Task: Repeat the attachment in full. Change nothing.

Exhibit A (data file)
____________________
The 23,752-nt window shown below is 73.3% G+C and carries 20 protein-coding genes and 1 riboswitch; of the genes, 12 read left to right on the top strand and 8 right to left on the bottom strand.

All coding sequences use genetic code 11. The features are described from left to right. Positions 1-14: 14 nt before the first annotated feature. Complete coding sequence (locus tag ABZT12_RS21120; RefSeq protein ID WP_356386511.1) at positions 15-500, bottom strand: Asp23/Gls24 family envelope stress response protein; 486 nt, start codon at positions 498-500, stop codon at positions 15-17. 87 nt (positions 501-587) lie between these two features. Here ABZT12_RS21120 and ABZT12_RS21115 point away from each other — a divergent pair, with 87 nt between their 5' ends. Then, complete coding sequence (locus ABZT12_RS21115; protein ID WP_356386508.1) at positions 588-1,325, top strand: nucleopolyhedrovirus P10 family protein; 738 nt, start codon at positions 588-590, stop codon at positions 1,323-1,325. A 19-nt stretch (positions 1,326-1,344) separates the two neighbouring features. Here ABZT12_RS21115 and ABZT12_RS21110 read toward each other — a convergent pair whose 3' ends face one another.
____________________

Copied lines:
The 23,752-nt window shown below is 73.3% G+C and carries 20 protein-coding genes and 1 riboswitch; of the genes, 12 read left to right on the top strand and 8 right to left on the bottom strand.

All coding sequences use genetic code 11. The features are described from left to right. Positions 1-14: 14 nt before the first annotated feature. Complete coding sequence (locus tag ABZT12_RS21120; RefSeq protein ID WP_356386511.1) at positions 15-500, bottom strand: Asp23/Gls24 family envelope stress response protein; 486 nt, start codon at positions 498-500, stop codon at positions 15-17. 87 nt (positions 501-587) lie between these two features. Here ABZT12_RS21120 and ABZT12_RS21115 point away from each other — a divergent pair, with 87 nt between their 5' ends. Then, complete coding sequence (locus ABZT12_RS21115; protein ID WP_356386508.1) at positions 588-1,325, top strand: nucleopolyhedrovirus P10 family protein; 738 nt, start codon at positions 588-590, stop codon at positions 1,323-1,325. A 19-nt stretch (positions 1,326-1,344) separates the two neighbouring features. Here ABZT12_RS21115 and ABZT12_RS21110 read toward each other — a convergent pair whose 3' ends face one another.